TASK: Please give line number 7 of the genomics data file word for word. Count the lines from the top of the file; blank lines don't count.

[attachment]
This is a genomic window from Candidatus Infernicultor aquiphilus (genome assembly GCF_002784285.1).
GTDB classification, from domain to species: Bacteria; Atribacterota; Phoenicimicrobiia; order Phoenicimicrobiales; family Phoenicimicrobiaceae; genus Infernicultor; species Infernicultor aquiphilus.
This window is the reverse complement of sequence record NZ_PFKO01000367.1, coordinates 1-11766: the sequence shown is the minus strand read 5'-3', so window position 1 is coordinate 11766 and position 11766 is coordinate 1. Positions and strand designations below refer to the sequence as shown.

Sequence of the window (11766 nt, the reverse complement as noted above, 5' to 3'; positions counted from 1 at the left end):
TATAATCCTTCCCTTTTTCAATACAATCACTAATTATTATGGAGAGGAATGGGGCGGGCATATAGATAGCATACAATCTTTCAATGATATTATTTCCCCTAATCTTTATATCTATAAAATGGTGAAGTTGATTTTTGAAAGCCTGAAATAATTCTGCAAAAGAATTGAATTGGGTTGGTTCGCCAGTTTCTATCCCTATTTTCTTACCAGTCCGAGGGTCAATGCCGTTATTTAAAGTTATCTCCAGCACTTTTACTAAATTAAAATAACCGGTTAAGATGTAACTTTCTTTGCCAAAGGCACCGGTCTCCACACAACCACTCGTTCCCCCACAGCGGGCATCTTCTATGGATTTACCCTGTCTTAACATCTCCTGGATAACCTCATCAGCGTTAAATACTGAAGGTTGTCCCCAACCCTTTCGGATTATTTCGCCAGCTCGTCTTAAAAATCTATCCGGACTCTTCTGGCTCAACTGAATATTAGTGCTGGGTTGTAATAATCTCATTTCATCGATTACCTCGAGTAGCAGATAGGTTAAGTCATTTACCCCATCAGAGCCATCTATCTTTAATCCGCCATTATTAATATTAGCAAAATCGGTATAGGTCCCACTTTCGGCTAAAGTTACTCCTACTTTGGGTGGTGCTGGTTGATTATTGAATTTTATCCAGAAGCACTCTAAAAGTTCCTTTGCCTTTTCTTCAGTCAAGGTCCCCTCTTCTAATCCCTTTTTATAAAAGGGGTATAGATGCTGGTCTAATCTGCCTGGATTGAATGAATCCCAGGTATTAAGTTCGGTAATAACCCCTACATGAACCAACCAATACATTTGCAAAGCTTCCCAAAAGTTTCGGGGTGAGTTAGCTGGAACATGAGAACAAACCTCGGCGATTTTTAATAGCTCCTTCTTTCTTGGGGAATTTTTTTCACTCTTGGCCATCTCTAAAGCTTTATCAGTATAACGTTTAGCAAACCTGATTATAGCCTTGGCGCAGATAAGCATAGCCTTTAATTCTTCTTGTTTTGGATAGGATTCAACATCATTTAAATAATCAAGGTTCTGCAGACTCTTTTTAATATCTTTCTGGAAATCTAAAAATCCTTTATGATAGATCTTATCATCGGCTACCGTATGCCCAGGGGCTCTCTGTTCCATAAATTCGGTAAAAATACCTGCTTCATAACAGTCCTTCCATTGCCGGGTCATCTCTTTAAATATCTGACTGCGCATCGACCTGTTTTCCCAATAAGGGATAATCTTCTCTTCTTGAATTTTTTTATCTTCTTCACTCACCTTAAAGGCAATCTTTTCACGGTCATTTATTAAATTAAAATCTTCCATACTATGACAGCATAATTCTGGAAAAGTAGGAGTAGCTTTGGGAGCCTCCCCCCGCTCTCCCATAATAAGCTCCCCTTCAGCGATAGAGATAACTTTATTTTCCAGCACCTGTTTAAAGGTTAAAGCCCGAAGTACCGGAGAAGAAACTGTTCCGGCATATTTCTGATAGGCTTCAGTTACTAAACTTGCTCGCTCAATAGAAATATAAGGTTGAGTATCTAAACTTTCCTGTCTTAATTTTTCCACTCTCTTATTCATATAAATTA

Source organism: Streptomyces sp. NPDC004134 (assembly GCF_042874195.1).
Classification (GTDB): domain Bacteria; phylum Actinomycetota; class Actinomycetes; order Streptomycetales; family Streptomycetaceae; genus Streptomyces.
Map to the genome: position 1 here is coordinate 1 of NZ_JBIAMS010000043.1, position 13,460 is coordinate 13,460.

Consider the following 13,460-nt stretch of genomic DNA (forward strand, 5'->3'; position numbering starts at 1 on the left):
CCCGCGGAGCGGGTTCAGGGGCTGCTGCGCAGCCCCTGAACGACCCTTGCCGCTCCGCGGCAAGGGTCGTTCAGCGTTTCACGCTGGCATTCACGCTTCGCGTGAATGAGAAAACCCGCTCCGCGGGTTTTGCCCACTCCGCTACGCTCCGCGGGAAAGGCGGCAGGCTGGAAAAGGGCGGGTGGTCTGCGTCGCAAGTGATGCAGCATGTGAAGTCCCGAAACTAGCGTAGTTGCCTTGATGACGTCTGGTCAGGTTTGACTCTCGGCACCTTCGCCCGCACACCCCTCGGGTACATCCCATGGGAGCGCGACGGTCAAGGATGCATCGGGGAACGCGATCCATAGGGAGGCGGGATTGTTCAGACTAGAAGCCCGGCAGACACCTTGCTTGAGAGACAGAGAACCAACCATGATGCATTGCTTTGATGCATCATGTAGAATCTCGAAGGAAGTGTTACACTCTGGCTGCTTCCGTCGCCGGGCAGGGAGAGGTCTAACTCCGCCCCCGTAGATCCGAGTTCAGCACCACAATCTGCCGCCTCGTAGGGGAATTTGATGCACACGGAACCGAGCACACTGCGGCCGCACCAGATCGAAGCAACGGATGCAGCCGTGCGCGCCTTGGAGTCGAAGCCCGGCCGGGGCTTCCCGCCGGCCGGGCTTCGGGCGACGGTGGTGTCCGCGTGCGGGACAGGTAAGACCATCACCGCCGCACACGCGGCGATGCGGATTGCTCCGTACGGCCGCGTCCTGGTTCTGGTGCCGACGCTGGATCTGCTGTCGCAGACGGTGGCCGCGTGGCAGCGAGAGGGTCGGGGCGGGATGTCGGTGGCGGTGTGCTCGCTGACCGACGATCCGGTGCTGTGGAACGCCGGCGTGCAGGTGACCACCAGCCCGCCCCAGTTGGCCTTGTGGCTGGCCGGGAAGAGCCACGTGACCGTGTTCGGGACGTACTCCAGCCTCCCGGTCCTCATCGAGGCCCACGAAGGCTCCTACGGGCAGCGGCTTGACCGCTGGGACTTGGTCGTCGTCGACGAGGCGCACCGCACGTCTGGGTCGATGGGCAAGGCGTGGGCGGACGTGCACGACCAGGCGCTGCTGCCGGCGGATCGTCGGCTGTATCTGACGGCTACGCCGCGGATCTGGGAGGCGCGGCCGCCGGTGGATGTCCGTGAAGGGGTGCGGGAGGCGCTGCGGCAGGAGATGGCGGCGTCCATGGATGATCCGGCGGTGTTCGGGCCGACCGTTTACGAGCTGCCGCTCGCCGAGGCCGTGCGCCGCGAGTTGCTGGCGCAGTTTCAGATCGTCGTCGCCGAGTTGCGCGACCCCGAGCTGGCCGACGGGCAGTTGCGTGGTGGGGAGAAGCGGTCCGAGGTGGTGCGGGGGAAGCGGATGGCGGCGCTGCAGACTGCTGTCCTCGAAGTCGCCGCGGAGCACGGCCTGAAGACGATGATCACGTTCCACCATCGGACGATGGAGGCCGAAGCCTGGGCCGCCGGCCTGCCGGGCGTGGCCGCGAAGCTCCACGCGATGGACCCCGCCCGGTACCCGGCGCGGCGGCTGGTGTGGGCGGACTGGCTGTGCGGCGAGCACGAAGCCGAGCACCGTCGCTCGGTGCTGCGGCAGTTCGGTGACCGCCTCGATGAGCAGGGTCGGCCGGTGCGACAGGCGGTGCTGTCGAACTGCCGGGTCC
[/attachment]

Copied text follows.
Classification (GTDB): domain Bacteria; phylum Actinomycetota; class Actinomycetes; order Streptomycetales; family Streptomycetaceae; genus Streptomyces.